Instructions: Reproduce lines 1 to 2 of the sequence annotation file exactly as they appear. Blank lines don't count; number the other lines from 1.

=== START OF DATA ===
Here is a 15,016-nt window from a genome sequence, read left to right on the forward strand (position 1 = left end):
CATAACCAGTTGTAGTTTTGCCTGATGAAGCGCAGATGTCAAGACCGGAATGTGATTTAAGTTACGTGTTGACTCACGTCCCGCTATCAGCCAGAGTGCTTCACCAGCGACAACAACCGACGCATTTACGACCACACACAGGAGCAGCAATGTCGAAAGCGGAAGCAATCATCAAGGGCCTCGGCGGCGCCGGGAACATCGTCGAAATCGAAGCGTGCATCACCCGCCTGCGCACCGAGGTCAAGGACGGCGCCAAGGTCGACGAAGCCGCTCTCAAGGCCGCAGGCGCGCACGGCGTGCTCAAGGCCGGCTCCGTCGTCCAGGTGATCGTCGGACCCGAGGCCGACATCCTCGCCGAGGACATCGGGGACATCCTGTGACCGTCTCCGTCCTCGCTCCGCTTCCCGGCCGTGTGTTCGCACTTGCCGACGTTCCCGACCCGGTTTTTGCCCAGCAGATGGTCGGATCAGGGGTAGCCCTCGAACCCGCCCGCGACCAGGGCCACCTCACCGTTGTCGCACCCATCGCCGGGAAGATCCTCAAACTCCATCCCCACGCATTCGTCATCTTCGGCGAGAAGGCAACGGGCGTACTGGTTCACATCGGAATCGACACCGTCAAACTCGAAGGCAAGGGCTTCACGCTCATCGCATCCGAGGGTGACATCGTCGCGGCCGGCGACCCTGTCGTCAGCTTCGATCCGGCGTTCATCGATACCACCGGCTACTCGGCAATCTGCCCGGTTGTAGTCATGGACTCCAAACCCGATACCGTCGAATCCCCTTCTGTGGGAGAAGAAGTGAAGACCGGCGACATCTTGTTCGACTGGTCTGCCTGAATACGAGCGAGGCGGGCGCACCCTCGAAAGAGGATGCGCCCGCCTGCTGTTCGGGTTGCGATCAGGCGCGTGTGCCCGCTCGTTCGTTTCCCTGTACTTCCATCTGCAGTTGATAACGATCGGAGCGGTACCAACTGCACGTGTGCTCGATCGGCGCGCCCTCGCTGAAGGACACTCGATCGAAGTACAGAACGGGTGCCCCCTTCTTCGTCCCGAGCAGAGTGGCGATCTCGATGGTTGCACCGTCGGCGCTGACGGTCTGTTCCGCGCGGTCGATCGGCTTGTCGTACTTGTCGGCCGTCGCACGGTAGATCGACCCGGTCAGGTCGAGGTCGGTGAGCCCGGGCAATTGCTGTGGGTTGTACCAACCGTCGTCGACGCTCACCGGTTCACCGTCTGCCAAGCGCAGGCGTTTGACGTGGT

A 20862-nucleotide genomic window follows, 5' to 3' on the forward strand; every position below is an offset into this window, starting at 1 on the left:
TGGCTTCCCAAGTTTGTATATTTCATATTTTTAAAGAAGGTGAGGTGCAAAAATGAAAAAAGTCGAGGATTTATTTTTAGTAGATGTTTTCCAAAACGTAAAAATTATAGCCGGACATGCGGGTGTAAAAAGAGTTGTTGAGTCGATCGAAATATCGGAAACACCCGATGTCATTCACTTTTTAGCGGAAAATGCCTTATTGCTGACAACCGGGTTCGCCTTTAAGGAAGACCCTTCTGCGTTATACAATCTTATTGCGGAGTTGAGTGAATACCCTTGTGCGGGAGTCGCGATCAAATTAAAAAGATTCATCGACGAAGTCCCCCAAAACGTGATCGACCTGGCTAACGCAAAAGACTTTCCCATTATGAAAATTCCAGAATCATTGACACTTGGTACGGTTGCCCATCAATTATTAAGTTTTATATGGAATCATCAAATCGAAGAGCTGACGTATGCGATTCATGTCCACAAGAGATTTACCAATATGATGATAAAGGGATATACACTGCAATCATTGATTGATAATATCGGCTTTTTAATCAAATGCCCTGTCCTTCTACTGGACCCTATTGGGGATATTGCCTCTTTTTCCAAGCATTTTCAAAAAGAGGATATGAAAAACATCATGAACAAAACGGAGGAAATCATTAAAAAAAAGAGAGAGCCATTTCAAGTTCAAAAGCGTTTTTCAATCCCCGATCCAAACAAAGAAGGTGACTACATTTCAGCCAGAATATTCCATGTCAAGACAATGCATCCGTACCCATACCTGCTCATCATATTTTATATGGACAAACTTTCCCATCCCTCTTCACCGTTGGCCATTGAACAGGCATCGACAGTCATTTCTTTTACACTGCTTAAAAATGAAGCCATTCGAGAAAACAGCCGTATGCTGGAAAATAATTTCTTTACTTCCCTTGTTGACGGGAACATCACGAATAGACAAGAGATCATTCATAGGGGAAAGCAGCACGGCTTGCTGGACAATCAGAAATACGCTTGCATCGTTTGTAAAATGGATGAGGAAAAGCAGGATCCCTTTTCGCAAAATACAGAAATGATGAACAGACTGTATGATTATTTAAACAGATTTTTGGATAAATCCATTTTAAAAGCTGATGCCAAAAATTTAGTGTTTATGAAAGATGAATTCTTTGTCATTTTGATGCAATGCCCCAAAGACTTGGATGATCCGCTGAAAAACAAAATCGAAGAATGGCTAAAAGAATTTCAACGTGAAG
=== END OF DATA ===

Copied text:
Here is a 15,016-nt window from a genome sequence, read left to right on the forward strand (position 1 = left end):
CATAACCAGTTGTAGTTTTGCCTGATGAAGCGCAGATGTCAAGACCGGAATGTGATTTAAGTTACGTGTTGACTCACGTCCCGCTATCAGCCAGAGTGCTTCACCAGCGACAACAACCGACGCATTTACGACCACACACAGGAGCAGCAATGTCGAAAGCGGAAGCAATCATCAAGGGCCTCGGCGGCGCCGGGAACATCGTCGAAATCGAAGCGTGCATCACCCGCCTGCGCACCGAGGTCAAGGACGGCGCCAAGGTCGACGAAGCCGCTCTCAAGGCCGCAGGCGCGCACGGCGTGCTCAAGGCCGGCTCCGTCGTCCAGGTGATCGTCGGACCCGAGGCCGACATCCTCGCCGAGGACATCGGGGACATCCTGTGACCGTCTCCGTCCTCGCTCCGCTTCCCGGCCGTGTGTTCGCACTTGCCGACGTTCCCGACCCGGTTTTTGCCCAGCAGATGGTCGGATCAGGGGTAGCCCTCGAACCCGCCCGCGACCAGGGCCACCTCACCGTTGTCGCACCCATCGCCGGGAAGATCCTCAAACTCCATCCCCACGCATTCGTCATCTTCGGCGAGAAGGCAACGGGCGTACTGGTTCACATCGGAATCGACACCGTCAAACTCGAAGGCAAGGGCTTCACGCTCATCGCATCCGAGGGTGACATCGTCGCGGCCGGCGACCCTGTCGTCAGCTTCGATCCGGCGTTCATCGATACCACCGGCTACTCGGCAATCTGCCCGGTTGTAGTCATGGACTCCAAACCCGATACCGTCGAATCCCCTTCTGTGGGAGAAGAAGTGAAGACCGGCGACATCTTGTTCGACTGGTCTGCCTGAATACGAGCGAGGCGGGCGCACCCTCGAAAGAGGATGCGCCCGCCTGCTGTTCGGGTTGCGATCAGGCGCGTGTGCCCGCTCGTTCGTTTCCCTGTACTTCCATCTGCAGTTGATAACGATCGGAGCGGTACCAACTGCACGTGTGCTCGATCGGCGCGCCCTCGCTGAAGGACACTCGATCGAAGTACAGAACGGGTGCCCCCTTCTTCGTCCCGAGCAGAGTGGCGATCTCGATGGTTGCACCGTCGGCGCTGACGGTCTGTTCCGCGCGGTCGATCGGCTTGTCGTACTTGTCGGCCGTCGCACGGTAGATCGACCCGGTCAGGTCGAGGTCGGTGAGCCCGGGCAATTGCTGTGGGTTGTACCAACCGTCGTCGACGCTCACCGGTTCACCGTCTGCCAAGCGCAGGCGTTTGACGTGGT